In Pursuit of Krishna

One morning I sat in my room, sulking. I don't remember why. I probably didn't know why I was sulking when I was sulking. My aunt noticed this and said, "Go to the ISKCON (International Society for Krishna Consciousness) temple and find the answers to your questions."

So I caught  a bus to Tiruvanmiyur bus stand and from there I caught a share-auto to the  ISKCON.  This auto driver drove on and on. I began to wonder if he was taking me to ISKCON or to Vaikuta (Vishnu's abode).

At one point I got off the auto although not at the destination. I confirmed the direction towards ISKCON and got onto another share-auto. I finally reached an arch which I'd never seen before in my life.

I entered the arch and walked on and on up the road, and finally a temple structure emerged.  This was NOT the ISKCON I'd been to before.

I rang up my ISKCON friend and said "I think I reached the other ISKCON."

But what did it matter, ISKCON is ISKCON, Krishna is Krishna. I paid my obeisance to the deities, took the prasadam and headed for the ISKCON restaurant (lunch time).

The moment the waiter approached me, he said "Thali?" Like it was written all over my face.  I finished a delicious lunch and left.

Lazy as I was, I caught an auto to the nearest bus stop(which turned out to be just on the main road.) From here I caught a share-auto to Tiruvanmiyur bus stand (a very painful journey as I'm tall and my legs are very long.) Then an auto to the ISKCON I knew.

I reached the Tiruvanmiyur ISKCON temple and rang up my friend. We sat at the reception and spoke for quite some time. I tell you, Vaishnava teachings can be scarier than Christianity sometimes.

Finally, I returned home by a direct auto as I was completely broke by now.

The Poisoning of Bheema

Sibling jealousy is not new to our age. It has been there since time immemorial. Right from the very beginning of time, even the gods have shown signs of immense jealousy towards the demons and and other gods.

More than five thousand one hundred years ago, the Kaurava, the jealous princes of Kuru clan, lived with a bitterness against the Pandava, their five pious cousins.

The Pandavas being the sons of Pandu, the rightful king, were thus the rightful heirs to the throne. Pandu accidentally killed a couple of hermits (ouch) disguised as deer while mating  (double ouch) and incurred a curse that he'll die likewise. Thus his wife Kunti, by virtue of sage Vyasa's foresight, blessing and boon, invoked five gods to bestow upon her and Maduri, his other wife, five children possessing their characteristics.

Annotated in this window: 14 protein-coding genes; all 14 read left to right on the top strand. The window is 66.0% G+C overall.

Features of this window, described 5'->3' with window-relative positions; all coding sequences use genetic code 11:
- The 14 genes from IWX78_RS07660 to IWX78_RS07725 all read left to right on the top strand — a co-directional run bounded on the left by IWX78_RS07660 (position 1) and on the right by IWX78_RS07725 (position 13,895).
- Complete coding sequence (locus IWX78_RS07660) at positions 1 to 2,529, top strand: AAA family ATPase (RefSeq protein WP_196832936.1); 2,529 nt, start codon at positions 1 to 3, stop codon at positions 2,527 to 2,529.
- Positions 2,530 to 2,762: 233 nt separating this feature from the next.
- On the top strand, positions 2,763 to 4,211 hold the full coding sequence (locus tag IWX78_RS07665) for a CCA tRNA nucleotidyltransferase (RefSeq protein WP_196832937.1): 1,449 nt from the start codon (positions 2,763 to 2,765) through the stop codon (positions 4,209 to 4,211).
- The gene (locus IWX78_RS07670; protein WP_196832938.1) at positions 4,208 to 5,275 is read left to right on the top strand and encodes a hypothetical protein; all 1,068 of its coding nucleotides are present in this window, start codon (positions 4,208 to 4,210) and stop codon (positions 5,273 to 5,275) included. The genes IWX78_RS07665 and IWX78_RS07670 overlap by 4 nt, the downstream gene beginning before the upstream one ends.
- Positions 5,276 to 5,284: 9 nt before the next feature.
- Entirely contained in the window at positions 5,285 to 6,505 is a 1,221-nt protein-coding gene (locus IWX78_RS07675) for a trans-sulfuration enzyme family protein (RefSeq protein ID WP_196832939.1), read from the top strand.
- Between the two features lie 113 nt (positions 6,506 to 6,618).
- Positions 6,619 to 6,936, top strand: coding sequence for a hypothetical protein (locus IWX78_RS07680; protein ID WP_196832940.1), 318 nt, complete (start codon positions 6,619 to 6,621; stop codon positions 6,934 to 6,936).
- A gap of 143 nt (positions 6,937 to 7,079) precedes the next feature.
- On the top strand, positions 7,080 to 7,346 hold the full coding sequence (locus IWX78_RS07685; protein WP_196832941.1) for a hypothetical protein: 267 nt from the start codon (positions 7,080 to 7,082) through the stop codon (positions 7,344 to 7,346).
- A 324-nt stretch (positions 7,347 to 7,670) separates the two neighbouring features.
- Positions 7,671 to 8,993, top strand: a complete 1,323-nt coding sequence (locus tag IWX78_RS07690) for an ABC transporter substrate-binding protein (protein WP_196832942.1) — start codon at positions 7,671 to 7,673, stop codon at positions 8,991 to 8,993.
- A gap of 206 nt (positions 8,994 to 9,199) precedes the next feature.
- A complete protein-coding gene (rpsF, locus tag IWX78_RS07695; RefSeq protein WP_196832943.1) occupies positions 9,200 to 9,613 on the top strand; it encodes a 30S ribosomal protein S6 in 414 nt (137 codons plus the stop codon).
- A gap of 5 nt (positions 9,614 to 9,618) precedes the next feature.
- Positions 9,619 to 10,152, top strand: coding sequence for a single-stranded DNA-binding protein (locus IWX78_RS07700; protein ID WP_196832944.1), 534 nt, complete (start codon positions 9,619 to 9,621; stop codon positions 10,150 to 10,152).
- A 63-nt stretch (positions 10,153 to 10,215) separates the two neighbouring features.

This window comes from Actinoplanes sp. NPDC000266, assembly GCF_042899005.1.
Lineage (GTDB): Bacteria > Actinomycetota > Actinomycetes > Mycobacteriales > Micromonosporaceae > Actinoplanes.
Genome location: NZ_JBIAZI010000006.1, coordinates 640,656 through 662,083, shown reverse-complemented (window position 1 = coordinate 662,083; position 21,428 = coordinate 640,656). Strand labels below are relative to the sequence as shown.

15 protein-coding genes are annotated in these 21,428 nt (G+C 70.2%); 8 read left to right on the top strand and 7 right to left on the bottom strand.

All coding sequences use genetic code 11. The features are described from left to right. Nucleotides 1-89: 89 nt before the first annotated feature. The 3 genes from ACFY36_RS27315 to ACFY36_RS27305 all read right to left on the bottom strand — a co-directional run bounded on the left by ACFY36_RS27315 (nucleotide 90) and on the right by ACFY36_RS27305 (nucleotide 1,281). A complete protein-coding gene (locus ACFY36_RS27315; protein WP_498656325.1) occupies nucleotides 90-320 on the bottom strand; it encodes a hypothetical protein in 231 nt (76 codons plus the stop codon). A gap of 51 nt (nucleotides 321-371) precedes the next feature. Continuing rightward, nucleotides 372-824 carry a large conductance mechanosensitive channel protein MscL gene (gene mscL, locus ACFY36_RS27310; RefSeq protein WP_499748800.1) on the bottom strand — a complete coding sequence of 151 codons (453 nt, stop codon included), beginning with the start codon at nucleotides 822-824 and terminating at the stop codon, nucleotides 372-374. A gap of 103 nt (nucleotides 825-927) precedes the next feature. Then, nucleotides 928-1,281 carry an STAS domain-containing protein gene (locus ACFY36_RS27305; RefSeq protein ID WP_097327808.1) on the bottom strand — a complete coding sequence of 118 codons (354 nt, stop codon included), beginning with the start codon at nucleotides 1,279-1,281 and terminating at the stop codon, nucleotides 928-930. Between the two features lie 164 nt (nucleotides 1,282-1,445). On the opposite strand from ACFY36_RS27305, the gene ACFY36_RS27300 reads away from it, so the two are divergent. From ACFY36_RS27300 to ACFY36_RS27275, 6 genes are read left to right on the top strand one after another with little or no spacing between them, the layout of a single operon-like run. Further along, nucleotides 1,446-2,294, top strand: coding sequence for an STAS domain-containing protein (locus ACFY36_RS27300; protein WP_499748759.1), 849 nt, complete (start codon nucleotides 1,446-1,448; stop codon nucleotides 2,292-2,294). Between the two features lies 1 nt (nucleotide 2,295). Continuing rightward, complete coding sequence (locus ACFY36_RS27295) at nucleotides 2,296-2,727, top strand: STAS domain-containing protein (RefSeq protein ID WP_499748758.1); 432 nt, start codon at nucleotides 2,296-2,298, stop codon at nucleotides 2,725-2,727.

Thus were born the eldest Yudhishira (son of Yama Dharmaraj, god of death, time and righteousness), Bheema (son of Vayu, wind), Arjuna (son of Indra, king of all gods) and, Nakula and Sahadeva (sons of the Ashwini Twins, gods of health).

The Kaurava were the sons of the blind king Dhritharashta, who was a caretaker during Pandu's self-imposed exile, and the blind-folded queen Gandhari, who was so jealous when Kunti had children before her. (What an idiot! No wonder the Kaurava were later so messed up.) This resulted in Gandhari's pregnancy being divided into a hundred and one children.

Dhuryodhana, the eldest Kaurava, brayed like a donkey when he was born. Thunder sounded and lightning flashed, and wolves howled. Vidhura, Dhritarahtra's brother and son of a maid servant, warned the king that these were ill omens and to kill the child ASAP!!! But the blind king was too blind to listen. (I suppose he was both blind and deaf to the truth.)

One day, Dhuryodhana poisoned a bowl of pudding and offered it to Bheema. The latter, being young innocent, naive and ever ready to eat, accepted it without suspicion.  The poison rendered Bheema unconscious and Dhuryodhana rolled him into the nearest river.

Deep down in the river, poisonous snakes bit Bheema and sucked out all the venom from his body. The they escorted him to their palace.

"Who are you?" Asked the king.

"Bheema, son of Kunti!" Said Bheema, proudly.

"Is that so?" Said the King and gave Bheema another drink. "That makes you my nephew."

This drink gave Bheema, the unmatched in strength, even more strength - the strength of  a thousand elephants. When Bheema returned to his brothers, he told them about what had happened.

"Dhuryodhana is your brother. Don't speak ill of him." Yudhishtira, the eldest Pandava said.

"Alright then, the poison was wonderful." Bheema said, sarcastically. "May I have some more?"